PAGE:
Bob Bestler

Why do we need driverless cars? Are we that lazy?

FILE - This Friday, Nov. 13, 2015 file photo provided by Virginia Tech shows Virginia Tech Center for Technology Development Program Administration Specialist Greg Brown behind the wheel of a driverless car during a test ride showing the alert system handing over automation to the driver, while traveling a street in Blacksburg, Va.
FILE - This Friday, Nov. 13, 2015 file photo provided by Virginia Tech shows Virginia Tech Center for Technology Development Program Administration Specialist Greg Brown behind the wheel of a driverless car during a test ride showing the alert system handing over automation to the driver, while traveling a street in Blacksburg, Va. AP

I’ve been listening and reading about driverless cars and I’ve come away with just one question: Why?

Why do we need cars that drive themselves? Are we getting so lazy as a people?

Supporters say computerized cars, once they are perfected, will be safer, give people more free time and alleviate traffic problems.

Those arguments suffered a setback recently when an owner/passenger in a driverless Tesla died when the computer failed to recognize a white truck crossing in front of it. Maybe a set of human eyes would have helped.

But of course there are thousands of traffic deaths caused by human drivers, so I suppose we should not be so quick to blame a computer after one death.

As for free time, I know if I were riding in a driverless car I would hardly feel free. I’d be watching its every move and would not take my eyes off the road.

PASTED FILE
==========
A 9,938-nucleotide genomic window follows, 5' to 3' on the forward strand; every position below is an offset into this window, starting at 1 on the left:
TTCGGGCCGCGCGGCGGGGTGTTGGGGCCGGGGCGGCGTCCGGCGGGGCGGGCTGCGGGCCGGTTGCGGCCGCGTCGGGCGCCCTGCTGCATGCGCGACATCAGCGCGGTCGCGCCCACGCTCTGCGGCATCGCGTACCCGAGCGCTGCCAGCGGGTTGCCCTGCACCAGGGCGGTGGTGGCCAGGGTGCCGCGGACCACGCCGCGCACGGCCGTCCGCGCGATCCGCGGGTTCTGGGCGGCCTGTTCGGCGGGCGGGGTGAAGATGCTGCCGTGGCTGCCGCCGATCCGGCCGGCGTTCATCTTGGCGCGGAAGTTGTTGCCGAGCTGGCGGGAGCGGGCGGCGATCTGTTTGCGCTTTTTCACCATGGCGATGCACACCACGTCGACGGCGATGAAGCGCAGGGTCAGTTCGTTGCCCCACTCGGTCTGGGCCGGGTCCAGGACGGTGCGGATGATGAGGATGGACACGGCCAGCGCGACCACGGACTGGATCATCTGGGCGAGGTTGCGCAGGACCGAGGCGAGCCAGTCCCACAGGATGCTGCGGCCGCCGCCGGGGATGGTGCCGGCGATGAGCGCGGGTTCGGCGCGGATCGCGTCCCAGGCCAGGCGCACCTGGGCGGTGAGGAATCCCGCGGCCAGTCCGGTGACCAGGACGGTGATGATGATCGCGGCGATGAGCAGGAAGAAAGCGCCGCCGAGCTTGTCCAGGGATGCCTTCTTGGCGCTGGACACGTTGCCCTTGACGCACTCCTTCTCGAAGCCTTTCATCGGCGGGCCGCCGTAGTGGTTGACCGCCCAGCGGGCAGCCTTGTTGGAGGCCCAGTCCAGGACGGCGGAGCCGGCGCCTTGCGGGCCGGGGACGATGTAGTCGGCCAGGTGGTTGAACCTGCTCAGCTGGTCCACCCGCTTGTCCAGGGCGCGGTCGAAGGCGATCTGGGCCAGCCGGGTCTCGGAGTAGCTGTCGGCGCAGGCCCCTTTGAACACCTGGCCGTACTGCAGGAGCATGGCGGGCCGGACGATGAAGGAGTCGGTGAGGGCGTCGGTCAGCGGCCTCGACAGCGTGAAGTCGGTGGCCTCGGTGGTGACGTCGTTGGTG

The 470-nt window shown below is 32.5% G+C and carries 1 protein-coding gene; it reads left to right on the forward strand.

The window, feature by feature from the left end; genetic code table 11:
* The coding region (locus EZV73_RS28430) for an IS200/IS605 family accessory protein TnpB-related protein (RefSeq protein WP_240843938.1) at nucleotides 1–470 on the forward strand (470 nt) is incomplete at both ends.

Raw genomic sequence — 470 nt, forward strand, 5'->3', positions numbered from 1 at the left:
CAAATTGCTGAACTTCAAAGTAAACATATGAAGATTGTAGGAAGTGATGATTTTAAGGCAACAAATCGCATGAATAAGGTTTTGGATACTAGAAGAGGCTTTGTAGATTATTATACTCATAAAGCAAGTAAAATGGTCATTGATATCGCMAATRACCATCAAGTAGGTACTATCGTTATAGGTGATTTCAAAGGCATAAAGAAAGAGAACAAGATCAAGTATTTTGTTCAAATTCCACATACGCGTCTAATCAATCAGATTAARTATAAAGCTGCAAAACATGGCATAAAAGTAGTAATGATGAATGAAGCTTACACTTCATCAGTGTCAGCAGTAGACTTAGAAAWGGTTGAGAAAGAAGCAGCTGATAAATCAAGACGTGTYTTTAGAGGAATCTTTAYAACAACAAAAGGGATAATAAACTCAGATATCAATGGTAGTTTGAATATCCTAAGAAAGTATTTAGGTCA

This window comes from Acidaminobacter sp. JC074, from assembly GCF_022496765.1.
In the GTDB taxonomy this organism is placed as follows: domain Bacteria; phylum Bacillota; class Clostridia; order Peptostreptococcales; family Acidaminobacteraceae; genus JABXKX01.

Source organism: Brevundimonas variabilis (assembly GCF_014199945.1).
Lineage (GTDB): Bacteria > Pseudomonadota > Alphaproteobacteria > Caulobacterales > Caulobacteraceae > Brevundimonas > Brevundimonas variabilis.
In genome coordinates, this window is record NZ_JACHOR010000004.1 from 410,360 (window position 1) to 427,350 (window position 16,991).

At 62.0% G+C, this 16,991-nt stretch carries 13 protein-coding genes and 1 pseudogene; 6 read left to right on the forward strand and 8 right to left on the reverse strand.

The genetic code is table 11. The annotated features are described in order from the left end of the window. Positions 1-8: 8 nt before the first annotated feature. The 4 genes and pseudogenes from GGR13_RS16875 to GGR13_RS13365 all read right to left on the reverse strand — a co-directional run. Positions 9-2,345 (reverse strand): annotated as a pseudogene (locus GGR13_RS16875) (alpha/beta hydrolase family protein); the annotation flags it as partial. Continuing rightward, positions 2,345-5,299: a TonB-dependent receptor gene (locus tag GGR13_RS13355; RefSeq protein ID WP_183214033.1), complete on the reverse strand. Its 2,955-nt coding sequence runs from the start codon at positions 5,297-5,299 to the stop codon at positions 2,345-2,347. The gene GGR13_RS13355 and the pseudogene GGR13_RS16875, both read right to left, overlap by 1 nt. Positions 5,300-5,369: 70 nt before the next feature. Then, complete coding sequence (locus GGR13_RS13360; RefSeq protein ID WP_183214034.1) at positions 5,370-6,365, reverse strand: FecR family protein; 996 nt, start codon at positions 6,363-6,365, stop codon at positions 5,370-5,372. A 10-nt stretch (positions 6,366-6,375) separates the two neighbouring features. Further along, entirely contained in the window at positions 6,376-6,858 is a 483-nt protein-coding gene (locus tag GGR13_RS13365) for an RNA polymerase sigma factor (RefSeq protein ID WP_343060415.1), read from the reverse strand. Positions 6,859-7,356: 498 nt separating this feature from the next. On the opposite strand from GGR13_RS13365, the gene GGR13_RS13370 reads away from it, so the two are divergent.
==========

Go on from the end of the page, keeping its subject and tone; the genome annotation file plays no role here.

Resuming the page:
I do that as a passenger with a human driver and you can bet I’d not rest a minute under a computer’s control. I’m in the wrong demographic to place my full trust in computers, driverless or otherwise. I’ve lost too many almost-finished columns to cyberspace.

Honestly, the whole idea of a driverless car escapes me. I love driving too much to even contemplate sitting still while a computer propels me across country.

In the year or so before I got a license, back in the ’50s, I couldn’t wait to drive. I’d sit in the family sedan, in the driveway or garage, and pretend the really cool Bob was cruising Main, with all the girls oohing and aahing. Talk about a teenage pipe dream.

A year later, armed with a license, I loved driving so much I “borrowed” my grandfather’s car and headed to California. I got as far as Nebraska before I turned around and drove back to Minnesota.

Not much has changed since then. Several trips to California and more trips from South Carolina to Minnesota than I could count – driving all the way.

Even today, I drive to North Myrtle Beach every Tuesday to play golf – a hundred or more miles round trip for 18 holes of golf. I’ll admit that listening to a book helps.

I don’t know who the driverless car is designed for, but given the rocket-like speed with which technological advances become commonplace, can a Wal-Mart parking lot filled with driverless cars be far in the future?

These days, as we carry our phones and something called the Internet in our pockets, we amaze our children when we tell them about such quaint items as dial phones and typewriters.

So how long will it be before parents tell their kids about the days when people actually drove their own cars? Have you ever heard anything so crazy, children?

Contact Bob Bestler at bestler6@tds.net.

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